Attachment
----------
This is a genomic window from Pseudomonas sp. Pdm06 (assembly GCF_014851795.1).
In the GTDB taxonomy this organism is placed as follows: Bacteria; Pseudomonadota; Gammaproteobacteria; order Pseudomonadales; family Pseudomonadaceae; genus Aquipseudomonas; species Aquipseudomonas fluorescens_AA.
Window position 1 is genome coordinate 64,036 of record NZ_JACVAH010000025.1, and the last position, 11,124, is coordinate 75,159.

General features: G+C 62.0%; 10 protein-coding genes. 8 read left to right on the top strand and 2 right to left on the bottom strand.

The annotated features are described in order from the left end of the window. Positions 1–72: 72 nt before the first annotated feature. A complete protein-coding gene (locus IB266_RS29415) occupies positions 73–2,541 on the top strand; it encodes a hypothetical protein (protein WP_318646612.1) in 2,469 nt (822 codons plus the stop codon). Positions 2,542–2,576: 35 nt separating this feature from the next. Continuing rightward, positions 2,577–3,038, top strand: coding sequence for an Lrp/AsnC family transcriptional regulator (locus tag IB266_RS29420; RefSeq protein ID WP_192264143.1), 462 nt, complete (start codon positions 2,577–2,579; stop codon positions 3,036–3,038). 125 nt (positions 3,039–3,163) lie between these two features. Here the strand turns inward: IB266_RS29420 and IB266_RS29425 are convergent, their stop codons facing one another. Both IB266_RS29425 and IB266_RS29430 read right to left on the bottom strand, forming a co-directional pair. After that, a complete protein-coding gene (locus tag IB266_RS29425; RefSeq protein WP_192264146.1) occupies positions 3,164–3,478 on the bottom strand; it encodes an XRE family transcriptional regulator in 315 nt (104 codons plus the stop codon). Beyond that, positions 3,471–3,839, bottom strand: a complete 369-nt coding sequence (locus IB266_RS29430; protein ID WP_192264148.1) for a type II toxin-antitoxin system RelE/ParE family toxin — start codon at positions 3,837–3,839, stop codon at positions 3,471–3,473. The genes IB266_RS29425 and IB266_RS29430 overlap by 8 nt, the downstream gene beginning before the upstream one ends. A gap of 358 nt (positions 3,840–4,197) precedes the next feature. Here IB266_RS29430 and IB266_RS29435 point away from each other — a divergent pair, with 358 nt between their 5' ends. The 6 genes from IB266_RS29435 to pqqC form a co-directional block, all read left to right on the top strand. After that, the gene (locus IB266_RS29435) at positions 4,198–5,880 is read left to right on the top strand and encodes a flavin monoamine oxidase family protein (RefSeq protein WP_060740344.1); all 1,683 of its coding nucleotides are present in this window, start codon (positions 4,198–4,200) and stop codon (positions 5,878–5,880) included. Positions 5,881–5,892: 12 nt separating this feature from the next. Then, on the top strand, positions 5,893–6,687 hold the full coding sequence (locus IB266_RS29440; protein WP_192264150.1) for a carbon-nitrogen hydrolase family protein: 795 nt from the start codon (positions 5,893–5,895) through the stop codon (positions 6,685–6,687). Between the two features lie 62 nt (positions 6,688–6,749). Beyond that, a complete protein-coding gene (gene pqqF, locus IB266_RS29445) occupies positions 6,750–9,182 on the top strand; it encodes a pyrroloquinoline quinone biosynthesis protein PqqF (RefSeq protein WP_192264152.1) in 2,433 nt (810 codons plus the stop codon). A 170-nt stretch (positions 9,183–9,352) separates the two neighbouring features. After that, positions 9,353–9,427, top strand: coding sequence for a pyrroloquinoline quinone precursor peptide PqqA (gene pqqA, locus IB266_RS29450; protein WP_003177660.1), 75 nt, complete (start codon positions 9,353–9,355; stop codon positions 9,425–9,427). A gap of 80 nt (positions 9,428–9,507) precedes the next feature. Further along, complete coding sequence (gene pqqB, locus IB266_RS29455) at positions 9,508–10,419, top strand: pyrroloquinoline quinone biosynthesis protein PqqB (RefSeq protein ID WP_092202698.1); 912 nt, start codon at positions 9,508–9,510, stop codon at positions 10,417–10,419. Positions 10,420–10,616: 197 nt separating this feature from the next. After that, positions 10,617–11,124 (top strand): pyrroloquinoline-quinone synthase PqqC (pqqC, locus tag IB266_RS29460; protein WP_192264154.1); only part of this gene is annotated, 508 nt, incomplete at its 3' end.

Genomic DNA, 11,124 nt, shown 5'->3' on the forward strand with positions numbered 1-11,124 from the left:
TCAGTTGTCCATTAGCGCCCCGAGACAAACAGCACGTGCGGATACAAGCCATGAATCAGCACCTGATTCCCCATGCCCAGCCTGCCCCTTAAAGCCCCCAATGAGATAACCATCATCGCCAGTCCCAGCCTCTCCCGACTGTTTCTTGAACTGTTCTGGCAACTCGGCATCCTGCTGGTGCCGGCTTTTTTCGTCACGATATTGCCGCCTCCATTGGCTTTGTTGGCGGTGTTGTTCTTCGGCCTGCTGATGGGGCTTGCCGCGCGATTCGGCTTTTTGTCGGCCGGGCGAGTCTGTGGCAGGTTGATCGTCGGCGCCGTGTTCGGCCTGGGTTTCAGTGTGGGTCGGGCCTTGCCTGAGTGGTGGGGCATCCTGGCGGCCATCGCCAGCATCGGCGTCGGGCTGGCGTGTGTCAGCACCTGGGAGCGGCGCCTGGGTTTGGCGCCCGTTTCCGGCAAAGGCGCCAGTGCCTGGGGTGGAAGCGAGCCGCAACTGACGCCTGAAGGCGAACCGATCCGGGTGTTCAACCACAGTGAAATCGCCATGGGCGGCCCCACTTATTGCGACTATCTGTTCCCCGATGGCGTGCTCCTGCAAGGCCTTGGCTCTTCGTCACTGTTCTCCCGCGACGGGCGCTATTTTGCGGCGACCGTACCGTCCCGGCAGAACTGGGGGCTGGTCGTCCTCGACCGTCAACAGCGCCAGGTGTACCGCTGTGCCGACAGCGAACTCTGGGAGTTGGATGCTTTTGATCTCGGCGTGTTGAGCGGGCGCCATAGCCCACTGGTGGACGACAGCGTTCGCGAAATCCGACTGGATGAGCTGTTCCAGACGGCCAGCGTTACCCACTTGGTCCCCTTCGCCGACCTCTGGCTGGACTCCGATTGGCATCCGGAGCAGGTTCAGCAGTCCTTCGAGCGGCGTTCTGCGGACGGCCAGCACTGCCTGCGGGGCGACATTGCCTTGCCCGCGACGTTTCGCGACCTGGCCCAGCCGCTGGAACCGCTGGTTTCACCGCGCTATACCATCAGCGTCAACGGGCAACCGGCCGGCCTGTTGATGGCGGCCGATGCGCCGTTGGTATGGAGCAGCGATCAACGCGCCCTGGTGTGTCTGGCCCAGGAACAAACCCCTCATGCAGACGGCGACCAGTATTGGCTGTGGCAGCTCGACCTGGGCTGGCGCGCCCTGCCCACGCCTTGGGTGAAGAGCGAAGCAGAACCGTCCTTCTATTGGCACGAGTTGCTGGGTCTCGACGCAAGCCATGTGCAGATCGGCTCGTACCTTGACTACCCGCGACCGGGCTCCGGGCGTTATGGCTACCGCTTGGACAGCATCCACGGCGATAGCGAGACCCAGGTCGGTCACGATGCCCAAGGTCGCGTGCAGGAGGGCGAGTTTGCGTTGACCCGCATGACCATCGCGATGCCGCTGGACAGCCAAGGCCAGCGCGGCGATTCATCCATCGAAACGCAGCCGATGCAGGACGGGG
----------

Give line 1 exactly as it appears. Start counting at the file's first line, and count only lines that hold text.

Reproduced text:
This is a genomic window from Pseudomonas sp. Pdm06 (assembly GCF_014851795.1).